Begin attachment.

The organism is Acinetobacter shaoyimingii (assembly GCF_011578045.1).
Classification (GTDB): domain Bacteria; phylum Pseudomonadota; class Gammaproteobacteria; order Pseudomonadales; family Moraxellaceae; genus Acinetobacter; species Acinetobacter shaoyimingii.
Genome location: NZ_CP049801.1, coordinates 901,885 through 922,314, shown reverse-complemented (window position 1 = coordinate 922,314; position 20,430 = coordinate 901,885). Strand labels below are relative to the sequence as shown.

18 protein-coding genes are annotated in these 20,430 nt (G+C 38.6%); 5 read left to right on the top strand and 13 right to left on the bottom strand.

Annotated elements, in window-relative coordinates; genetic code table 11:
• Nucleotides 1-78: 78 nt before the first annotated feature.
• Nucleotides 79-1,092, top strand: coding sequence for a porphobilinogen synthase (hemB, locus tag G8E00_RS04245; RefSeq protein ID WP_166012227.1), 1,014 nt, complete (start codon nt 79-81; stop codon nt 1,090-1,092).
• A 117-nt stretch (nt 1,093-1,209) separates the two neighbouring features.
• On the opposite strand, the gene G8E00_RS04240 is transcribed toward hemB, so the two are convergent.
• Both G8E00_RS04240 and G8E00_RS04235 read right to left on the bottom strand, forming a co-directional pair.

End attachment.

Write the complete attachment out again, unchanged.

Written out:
The organism is Acinetobacter shaoyimingii (assembly GCF_011578045.1).
Classification (GTDB): domain Bacteria; phylum Pseudomonadota; class Gammaproteobacteria; order Pseudomonadales; family Moraxellaceae; genus Acinetobacter; species Acinetobacter shaoyimingii.
Genome location: NZ_CP049801.1, coordinates 901,885 through 922,314, shown reverse-complemented (window position 1 = coordinate 922,314; position 20,430 = coordinate 901,885). Strand labels below are relative to the sequence as shown.

18 protein-coding genes are annotated in these 20,430 nt (G+C 38.6%); 5 read left to right on the top strand and 13 right to left on the bottom strand.

Annotated elements, in window-relative coordinates; genetic code table 11:
• Nucleotides 1-78: 78 nt before the first annotated feature.
• Nucleotides 79-1,092, top strand: coding sequence for a porphobilinogen synthase (hemB, locus tag G8E00_RS04245; RefSeq protein ID WP_166012227.1), 1,014 nt, complete (start codon nt 79-81; stop codon nt 1,090-1,092).
• A 117-nt stretch (nt 1,093-1,209) separates the two neighbouring features.
• On the opposite strand, the gene G8E00_RS04240 is transcribed toward hemB, so the two are convergent.
• Both G8E00_RS04240 and G8E00_RS04235 read right to left on the bottom strand, forming a co-directional pair.